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I am new to Linux Assembly Programming and running x86_64 Ubuntu 13.04 . As far as i know . Registers in 64 bits are like this rax - 64 bit eax - 32 bit ax - 16 bit and again ah and al 8 bits

but int in both 32 and 64 bit OS are 32 bits i.e Int32.

so if i try to copy a int vaue in (say rax) it will take only eax ( if you know what i mean ) , my simple question is that WHAT KEYWORD(DATATYPE) IS USED FOR 64 BIT INTEGERS IN LINUX ASSEMBLY PROGRAMMING ? like .int for 32 bit INETGER i tried long , it's also using 32 bit , dont know why. If you need any other info, reply below .

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That's very assembler specific. What toolchain are you using? –  Carl Norum Aug 19 '13 at 18:47
    
Simple assembling it using "as" with just -gstabs for debugging and then linking with "ld" . –  k3rn3l Aug 19 '13 at 18:50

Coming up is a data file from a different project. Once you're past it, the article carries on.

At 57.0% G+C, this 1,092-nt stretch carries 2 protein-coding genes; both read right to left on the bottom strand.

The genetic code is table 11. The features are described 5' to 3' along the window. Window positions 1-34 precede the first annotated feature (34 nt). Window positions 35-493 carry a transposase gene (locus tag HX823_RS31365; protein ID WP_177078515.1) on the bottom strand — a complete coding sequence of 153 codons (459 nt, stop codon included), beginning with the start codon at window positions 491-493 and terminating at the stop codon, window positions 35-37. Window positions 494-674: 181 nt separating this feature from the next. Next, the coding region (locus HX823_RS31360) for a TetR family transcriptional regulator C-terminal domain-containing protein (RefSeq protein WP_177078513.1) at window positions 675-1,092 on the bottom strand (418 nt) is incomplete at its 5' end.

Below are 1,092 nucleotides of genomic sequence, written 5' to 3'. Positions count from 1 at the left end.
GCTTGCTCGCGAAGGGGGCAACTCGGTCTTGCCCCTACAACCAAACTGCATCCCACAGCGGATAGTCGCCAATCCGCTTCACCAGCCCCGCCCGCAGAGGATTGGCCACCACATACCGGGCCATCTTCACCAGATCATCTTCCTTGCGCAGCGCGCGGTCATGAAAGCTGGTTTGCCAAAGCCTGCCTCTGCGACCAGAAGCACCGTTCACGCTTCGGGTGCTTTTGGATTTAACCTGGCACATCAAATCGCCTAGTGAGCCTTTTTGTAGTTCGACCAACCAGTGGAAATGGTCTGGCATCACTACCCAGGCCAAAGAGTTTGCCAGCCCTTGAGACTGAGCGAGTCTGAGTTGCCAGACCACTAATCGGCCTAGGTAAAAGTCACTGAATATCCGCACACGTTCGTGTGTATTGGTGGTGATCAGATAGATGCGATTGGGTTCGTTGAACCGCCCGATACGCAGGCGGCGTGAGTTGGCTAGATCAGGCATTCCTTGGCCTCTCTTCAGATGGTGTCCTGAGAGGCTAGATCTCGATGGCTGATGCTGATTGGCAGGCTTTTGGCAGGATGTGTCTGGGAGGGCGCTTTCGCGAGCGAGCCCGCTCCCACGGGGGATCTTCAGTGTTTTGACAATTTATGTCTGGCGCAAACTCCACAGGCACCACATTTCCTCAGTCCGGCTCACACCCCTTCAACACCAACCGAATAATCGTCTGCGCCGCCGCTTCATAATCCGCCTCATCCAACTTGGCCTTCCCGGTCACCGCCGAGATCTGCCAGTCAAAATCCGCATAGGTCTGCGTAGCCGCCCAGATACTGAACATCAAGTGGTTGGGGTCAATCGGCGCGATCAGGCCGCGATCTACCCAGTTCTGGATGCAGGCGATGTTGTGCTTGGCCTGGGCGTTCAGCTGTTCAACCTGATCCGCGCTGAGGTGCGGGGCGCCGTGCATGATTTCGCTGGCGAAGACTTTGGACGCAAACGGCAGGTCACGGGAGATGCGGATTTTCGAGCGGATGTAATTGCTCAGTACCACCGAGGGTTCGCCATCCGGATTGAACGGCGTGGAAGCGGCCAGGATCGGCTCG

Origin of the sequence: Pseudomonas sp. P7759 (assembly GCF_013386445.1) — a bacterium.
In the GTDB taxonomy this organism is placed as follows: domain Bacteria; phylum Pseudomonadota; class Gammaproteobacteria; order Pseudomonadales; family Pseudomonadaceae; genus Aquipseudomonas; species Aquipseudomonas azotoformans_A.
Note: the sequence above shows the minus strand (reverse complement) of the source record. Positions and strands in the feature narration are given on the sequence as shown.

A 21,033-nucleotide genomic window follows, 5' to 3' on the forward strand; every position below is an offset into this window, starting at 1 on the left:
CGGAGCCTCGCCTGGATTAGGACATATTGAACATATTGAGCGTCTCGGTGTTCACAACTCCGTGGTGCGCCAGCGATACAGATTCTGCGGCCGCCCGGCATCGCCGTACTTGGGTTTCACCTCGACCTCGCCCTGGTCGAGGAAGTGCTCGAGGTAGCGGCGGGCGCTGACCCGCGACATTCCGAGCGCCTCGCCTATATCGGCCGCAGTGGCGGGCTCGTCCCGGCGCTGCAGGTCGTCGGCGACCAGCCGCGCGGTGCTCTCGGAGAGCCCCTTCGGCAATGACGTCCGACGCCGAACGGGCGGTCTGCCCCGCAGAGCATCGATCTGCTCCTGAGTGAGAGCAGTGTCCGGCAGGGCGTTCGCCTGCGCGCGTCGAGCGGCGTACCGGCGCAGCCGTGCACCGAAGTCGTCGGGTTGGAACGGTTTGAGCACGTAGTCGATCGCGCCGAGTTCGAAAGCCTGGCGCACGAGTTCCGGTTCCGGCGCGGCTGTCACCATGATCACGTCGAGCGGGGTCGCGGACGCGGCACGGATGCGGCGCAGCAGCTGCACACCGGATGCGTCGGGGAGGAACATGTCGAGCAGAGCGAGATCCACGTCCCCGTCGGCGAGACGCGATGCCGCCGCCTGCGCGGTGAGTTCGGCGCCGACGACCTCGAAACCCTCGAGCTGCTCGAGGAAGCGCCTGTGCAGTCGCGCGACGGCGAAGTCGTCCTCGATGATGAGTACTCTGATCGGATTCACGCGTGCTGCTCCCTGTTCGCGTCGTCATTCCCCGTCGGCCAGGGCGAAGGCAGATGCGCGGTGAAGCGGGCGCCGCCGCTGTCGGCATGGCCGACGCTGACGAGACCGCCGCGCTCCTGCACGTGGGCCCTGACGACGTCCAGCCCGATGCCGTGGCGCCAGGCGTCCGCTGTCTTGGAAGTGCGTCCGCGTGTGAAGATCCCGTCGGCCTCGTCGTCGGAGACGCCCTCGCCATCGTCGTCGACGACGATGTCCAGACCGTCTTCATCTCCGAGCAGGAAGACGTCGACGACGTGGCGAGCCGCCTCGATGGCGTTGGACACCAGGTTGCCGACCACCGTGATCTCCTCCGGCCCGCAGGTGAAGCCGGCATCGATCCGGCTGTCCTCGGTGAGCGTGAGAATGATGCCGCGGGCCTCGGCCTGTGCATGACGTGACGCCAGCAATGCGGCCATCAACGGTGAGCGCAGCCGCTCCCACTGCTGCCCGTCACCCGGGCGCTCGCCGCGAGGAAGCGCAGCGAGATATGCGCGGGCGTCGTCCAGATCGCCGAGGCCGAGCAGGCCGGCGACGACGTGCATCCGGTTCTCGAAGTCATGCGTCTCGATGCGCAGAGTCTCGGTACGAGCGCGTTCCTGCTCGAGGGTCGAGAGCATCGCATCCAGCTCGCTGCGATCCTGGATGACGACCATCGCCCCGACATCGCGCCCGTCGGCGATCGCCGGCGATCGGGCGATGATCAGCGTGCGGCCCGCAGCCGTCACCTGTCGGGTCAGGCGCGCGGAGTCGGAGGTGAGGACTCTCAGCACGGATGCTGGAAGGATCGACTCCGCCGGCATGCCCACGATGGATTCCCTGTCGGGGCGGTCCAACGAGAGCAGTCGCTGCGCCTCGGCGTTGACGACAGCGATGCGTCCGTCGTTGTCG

2 Answers 2

up vote 1 down vote accepted

You're probably looking for the .quad directive.

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Hey Thanks .quad is what i was looking for. It worked great. –  k3rn3l Aug 20 '13 at 6:54

In NASM for example, the integral data types are named BYTE, WORD, DWORD and QWORD, e.g.:

mov  al,  BYTE PTR [ebx]    ; 1 byte
mov  ax,  WORD PTR [ebx]    ; 2 bytes
mov eax, DWORD PTR [ebx]    ; 4 bytes
mov rax, QWORD PTR [ebx]    ; 8 bytes

Other assembler dialects would also suffix the instructions (movb, movs, movl, movq), but in this version the type of the instruction is inferred from the operand size.

Strictly speaking, the pointer type is also redundant in this example, but other instructions (like move-with-zero-extension) really need to know explicitly how many bytes to read from memory, which is where the type names come in.

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